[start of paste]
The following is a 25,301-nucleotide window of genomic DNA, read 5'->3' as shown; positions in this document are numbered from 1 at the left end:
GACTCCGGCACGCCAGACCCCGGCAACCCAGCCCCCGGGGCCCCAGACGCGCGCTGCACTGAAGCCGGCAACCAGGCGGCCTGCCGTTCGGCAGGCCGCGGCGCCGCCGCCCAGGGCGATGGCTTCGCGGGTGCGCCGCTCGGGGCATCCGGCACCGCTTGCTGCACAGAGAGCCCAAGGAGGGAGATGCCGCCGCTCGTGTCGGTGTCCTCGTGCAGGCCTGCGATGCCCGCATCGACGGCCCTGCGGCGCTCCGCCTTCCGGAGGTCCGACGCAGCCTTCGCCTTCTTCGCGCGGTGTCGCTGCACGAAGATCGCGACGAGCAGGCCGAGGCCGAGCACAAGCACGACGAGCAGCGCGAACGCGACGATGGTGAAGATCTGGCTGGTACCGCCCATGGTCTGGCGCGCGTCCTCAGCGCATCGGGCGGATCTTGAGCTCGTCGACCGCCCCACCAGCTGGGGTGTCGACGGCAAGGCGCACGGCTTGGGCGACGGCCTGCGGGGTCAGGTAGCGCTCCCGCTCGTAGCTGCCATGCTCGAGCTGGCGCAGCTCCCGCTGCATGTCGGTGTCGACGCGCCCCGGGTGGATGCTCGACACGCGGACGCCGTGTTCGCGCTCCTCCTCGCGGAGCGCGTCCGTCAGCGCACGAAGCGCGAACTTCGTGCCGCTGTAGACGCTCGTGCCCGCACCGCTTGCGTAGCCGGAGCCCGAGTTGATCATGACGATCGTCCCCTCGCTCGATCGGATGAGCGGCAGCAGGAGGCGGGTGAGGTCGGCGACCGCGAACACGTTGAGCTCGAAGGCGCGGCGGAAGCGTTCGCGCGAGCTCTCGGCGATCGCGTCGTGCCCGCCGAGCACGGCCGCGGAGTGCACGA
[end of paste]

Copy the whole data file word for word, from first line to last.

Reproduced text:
The following is a 25,301-nucleotide window of genomic DNA, read 5'->3' as shown; positions in this document are numbered from 1 at the left end:
GACTCCGGCACGCCAGACCCCGGCAACCCAGCCCCCGGGGCCCCAGACGCGCGCTGCACTGAAGCCGGCAACCAGGCGGCCTGCCGTTCGGCAGGCCGCGGCGCCGCCGCCCAGGGCGATGGCTTCGCGGGTGCGCCGCTCGGGGCATCCGGCACCGCTTGCTGCACAGAGAGCCCAAGGAGGGAGATGCCGCCGCTCGTGTCGGTGTCCTCGTGCAGGCCTGCGATGCCCGCATCGACGGCCCTGCGGCGCTCCGCCTTCCGGAGGTCCGACGCAGCCTTCGCCTTCTTCGCGCGGTGTCGCTGCACGAAGATCGCGACGAGCAGGCCGAGGCCGAGCACAAGCACGACGAGCAGCGCGAACGCGACGATGGTGAAGATCTGGCTGGTACCGCCCATGGTCTGGCGCGCGTCCTCAGCGCATCGGGCGGATCTTGAGCTCGTCGACCGCCCCACCAGCTGGGGTGTCGACGGCAAGGCGCACGGCTTGGGCGACGGCCTGCGGGGTCAGGTAGCGCTCCCGCTCGTAGCTGCCATGCTCGAGCTGGCGCAGCTCCCGCTGCATGTCGGTGTCGACGCGCCCCGGGTGGATGCTCGACACGCGGACGCCGTGTTCGCGCTCCTCCTCGCGGAGCGCGTCCGTCAGCGCACGAAGCGCGAACTTCGTGCCGCTGTAGACGCTCGTGCCCGCACCGCTTGCGTAGCCGGAGCCCGAGTTGATCATGACGATCGTCCCCTCGCTCGATCGGATGAGCGGCAGCAGGAGGCGGGTGAGGTCGGCGACCGCGAACACGTTGAGCTCGAAGGCGCGGCGGAAGCGTTCGCGCGAGCTCTCGGCGATCGCGTCGTGCCCGCCGAGCACGGCCGCGGAGTGCACGA